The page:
When it comes to storage management there is a high probability of developing performance issues over time. There can be bottlenecks and hotspots in many places on your storage environment including the storage arrays, the controllers and the disk drives. If the server environment is virtualized, it will lead to more storage performance challenges due over-commitment of resources, abstraction and VM sprawl issue making it difficult to diagnose IOPS spikes and contention given the dynamic nature of
virtualization.

 

There are various components in the storage landscape that affect the performance of the storage system. These include RAID levels, the number and type of disk drives in a RAID set or volume group, the type of drives and their performance capabilities, as well as host server front-end ports and back-end device ports.

 

Problems are aplenty: How Can Storage and Virtual Admins Address Them?

Here are 5 simple tips to help address storage I/O performance issues. These are some simple administrative actions that we can perform to avoid common performance issues.

 

#1 Consider Changing RAID Type

RAID has 2 clear benefits: Better performance and higher availability, which means it goes faster and breaks down less often.

 

  • Performance is increased because the server has more "spindles" to read from or write to when data is accessed from a drive.
  • Availability is increased because the RAID controller can recreate lost data from parity information.

 

You can change the RAID type of the logical disk drives based on the storage data that you have based on your budget. You can use RAID-10 for high performance everywhere, but it may be costlier. If you have budget constraints, you can use RAID-5 for database data volumes, with RAID-1 or RAID-10 used on database log volumes.

 

#2 Replace Old Disk with SSD

There are many enterprises that are considering replacing existing hard disks with solid-state drives (SSD) or using SSD drives as a large cache for the array. An SSD is one big piece of flash which makes data access almost instantaneous. Without any moving parts, SSDs contribute towards reduced access time, lowered operating temperature and enhanced I/O speed.

 

  • SSDs help to expand built-in cache, thus speeding up all I/O requests to the array
  • SSDs help storage arrays in storage tiering by dynamically moving data between different disks and RAID levels, and thus resulting in improved performance at the pool (RAID group) level.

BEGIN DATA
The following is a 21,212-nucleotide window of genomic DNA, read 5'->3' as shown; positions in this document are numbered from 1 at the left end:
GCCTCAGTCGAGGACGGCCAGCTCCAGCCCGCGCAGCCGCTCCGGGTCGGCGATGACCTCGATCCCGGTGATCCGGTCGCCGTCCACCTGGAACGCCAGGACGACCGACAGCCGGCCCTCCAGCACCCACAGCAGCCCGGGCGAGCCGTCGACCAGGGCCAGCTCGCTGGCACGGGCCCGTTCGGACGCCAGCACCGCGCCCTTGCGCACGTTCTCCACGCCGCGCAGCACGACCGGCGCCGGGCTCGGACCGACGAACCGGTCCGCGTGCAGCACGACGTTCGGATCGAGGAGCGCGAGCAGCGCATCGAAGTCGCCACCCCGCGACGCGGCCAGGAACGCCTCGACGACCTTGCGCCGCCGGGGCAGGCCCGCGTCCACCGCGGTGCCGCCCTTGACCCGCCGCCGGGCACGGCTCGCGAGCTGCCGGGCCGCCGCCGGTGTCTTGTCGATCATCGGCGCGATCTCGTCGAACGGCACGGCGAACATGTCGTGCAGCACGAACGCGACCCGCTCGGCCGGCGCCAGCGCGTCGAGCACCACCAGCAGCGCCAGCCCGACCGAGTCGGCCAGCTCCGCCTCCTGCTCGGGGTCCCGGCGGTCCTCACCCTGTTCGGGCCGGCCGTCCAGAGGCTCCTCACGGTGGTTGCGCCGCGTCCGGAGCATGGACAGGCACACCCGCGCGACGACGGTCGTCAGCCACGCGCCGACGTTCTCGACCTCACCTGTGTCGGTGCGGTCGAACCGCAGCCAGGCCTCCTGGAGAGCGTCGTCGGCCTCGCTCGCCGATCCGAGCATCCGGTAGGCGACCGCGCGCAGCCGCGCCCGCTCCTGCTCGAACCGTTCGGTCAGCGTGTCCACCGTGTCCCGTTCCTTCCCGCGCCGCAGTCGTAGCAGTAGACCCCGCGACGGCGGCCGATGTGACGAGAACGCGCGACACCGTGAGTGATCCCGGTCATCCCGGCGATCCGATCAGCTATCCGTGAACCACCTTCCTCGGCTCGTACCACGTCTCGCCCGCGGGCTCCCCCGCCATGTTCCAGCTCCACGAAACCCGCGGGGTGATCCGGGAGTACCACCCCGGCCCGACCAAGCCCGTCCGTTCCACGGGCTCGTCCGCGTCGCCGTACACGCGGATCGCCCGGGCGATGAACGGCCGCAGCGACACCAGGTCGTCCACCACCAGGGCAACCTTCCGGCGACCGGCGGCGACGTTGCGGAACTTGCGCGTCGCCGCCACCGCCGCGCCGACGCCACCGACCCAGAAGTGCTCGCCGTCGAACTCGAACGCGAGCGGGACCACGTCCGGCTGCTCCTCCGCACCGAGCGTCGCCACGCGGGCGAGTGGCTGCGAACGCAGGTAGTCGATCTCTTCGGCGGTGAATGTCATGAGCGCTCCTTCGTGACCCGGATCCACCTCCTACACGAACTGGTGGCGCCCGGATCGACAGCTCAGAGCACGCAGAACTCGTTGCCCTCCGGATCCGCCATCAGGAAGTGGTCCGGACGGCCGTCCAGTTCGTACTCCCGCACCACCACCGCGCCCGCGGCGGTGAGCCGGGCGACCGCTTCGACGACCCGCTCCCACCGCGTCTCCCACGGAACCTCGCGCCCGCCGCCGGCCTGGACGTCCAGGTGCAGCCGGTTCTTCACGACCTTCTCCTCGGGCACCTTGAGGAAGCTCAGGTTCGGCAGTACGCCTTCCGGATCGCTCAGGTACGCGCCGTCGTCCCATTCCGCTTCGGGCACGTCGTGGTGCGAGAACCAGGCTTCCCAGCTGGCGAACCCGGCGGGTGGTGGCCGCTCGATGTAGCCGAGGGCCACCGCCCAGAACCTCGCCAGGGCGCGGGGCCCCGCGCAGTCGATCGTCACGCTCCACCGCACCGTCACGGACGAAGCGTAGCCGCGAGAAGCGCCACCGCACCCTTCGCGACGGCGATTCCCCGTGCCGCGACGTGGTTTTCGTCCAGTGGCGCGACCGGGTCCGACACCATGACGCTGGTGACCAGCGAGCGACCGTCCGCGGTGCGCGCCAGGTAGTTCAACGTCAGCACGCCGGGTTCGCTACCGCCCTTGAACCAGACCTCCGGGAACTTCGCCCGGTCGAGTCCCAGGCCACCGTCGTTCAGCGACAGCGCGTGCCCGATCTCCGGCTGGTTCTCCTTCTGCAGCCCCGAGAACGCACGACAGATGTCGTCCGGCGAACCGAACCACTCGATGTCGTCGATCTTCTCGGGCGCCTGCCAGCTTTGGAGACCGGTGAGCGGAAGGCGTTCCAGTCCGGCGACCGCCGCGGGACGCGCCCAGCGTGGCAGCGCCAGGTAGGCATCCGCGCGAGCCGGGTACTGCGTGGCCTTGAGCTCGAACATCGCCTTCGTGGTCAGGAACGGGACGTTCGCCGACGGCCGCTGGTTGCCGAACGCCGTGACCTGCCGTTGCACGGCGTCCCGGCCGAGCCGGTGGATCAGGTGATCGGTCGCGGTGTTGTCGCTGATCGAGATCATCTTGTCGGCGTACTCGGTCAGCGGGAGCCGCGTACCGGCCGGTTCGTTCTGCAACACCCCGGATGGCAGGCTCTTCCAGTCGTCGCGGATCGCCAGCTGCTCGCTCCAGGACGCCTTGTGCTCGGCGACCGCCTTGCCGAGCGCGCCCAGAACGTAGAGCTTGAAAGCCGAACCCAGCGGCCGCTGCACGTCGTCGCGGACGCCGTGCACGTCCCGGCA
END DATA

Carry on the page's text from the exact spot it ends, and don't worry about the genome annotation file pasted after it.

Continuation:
#3 Reallocate Disk I/O Load

When different workloads share the same disk, it may lead to interference causing the disk head to shuttle back and forth between different locations based on the workload request. Especially in a multi-disk system data read/write can be very time-consuming.

 

Data reallocation separates interfering workloads by moving one or several of the workloads to other disks, where they will cause less interference and avoid hotspots. Reallocation also helps with defragmenting data by arranging the stored data sequentially so that when performing a read operation, data retrieval is faster.

 

#4 Upgrade to Larger Cache

The disk cache holds data that has recently been read, and increasing the size of the cache space will lead to improved read/write operations and lesser performance I/O bottlenecks.

 

#5 Plan Well and Add More Physical Disk to Arrays

This is the inevitable scenario in any storage environment. No matter how many disks you add to expand your storage capacity, it’s eventually going to exhaust even the most generously sized LUNs. You can keep in mind the following best practices when adding more disks to arrays.

 

  • Know how many disks an array can hold, and how many disks are actually installed at the moment
  • Consider IOPS as well as just disk storage capacity
  • Understand storage content, classify data based on criticality and usage, and choose the storage expansion option accordingly
  • Instead of adding more disks, you can also choose to upsize existing disks to larger volumes of storage

 

Ensure you have a storage capacity planning and predictive forecast analysis of how your storage space is used and is evolving so you can add disks only where it’s really required.

 

While these are all effective tips to improve storage I/O performance, the bigger issue is to monitor the storage environment and identify bottlenecks as they appear so we can avert performance issues. You need to have top down visibility from VMs, to hosts, to network elements, to storage.

 

SolarWinds Storage Manager monitors storage performance & isolates hotspots in your multi-vendor SAN fabric. Storage Manager allows you to drill down to view total IOPS at the LUN or RAID Group level to see if there is LUN contention or if physical storage is the bottleneck.